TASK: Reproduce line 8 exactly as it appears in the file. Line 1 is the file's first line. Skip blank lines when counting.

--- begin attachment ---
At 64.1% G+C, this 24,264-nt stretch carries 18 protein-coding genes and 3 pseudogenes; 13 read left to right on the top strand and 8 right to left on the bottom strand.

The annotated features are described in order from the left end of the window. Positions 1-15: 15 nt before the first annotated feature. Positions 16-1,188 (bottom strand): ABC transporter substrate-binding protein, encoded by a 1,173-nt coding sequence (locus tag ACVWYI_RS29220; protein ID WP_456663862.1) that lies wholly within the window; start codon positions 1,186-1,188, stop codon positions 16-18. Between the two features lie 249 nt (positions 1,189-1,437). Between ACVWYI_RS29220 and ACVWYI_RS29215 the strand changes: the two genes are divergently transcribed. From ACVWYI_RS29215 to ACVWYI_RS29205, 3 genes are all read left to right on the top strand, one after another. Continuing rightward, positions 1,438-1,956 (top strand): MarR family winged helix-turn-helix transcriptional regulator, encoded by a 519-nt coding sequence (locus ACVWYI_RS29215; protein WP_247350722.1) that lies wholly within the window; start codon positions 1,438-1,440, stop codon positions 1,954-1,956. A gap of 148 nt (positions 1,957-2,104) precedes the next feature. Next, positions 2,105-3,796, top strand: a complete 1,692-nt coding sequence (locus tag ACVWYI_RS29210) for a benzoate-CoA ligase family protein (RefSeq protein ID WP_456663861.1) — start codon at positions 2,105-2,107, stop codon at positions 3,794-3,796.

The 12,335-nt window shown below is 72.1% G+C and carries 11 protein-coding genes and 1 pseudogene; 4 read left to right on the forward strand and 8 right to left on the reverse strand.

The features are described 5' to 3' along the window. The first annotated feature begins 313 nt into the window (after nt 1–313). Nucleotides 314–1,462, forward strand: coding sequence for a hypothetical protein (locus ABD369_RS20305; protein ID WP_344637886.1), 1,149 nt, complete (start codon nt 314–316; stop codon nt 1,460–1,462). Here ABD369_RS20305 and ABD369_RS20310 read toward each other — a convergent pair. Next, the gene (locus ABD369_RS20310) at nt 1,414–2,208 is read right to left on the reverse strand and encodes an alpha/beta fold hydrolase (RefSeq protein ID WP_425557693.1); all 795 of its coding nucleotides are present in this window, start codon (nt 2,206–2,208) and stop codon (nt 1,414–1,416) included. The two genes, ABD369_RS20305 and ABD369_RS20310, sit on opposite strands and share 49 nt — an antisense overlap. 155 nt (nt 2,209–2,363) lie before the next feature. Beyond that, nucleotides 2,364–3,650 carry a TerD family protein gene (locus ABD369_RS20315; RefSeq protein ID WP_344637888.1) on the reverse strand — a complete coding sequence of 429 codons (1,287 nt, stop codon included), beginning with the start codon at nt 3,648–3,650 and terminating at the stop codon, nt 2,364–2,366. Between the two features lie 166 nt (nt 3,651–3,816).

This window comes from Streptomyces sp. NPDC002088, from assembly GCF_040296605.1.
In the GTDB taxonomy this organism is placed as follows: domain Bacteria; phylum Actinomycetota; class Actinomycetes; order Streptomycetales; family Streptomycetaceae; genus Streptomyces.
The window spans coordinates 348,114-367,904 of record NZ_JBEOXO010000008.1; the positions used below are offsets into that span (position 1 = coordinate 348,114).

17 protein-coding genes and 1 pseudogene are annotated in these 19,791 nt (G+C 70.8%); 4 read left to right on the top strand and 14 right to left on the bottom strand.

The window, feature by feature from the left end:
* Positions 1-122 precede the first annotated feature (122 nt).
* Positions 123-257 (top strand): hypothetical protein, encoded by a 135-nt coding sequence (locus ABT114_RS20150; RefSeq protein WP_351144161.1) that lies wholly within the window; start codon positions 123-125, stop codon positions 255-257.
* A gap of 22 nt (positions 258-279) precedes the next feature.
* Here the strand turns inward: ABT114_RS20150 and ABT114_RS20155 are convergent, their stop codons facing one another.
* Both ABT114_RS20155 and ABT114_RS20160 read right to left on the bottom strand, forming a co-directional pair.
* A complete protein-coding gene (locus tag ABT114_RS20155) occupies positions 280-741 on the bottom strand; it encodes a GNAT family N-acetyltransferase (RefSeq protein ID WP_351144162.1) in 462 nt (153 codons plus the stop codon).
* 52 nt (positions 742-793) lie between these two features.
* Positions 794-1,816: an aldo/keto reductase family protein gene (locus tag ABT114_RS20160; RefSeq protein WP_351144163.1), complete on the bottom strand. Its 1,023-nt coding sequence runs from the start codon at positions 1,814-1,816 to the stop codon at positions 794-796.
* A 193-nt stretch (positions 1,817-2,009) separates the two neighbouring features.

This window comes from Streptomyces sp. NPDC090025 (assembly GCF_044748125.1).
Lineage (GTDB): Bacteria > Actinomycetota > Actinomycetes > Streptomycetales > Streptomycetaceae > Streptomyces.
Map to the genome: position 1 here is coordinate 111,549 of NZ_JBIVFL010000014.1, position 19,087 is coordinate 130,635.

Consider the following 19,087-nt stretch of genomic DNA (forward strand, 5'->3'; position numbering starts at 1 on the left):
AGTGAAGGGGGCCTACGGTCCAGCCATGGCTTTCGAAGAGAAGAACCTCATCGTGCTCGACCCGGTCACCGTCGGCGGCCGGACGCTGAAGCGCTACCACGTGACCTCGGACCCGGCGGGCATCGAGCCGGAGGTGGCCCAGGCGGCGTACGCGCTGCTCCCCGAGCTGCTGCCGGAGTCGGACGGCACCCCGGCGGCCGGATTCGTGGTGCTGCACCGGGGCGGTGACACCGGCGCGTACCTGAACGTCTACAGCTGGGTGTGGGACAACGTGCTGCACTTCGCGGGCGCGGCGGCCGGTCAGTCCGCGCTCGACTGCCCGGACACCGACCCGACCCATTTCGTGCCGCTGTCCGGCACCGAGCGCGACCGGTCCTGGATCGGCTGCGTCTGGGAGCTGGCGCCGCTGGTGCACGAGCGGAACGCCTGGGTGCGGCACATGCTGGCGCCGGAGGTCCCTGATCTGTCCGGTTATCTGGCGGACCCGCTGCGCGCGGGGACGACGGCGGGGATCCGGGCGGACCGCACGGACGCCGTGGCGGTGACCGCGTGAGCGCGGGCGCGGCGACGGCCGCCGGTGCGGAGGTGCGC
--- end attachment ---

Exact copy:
17 protein-coding genes and 1 pseudogene are annotated in these 19,791 nt (G+C 70.8%); 4 read left to right on the top strand and 14 right to left on the bottom strand.